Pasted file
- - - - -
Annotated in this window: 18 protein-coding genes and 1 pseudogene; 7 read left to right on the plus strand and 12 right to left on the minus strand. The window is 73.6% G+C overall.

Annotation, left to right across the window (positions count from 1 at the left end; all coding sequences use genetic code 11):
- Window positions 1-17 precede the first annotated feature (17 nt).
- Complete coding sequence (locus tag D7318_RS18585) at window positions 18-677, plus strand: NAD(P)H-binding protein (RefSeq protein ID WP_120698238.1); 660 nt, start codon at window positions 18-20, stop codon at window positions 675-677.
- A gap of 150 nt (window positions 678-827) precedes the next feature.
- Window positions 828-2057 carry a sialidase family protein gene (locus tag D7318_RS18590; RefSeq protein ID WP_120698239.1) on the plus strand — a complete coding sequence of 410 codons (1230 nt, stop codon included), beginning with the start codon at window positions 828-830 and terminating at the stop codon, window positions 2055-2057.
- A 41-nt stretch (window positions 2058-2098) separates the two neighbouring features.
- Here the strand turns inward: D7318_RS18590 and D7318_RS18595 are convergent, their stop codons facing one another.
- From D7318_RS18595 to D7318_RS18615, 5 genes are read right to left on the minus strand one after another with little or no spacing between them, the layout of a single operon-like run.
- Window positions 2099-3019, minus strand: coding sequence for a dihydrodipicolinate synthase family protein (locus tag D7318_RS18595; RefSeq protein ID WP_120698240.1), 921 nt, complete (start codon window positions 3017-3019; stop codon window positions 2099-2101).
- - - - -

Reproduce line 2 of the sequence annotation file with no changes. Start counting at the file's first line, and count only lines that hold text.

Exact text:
Annotation, left to right across the window (positions count from 1 at the left end; all coding sequences use genetic code 11):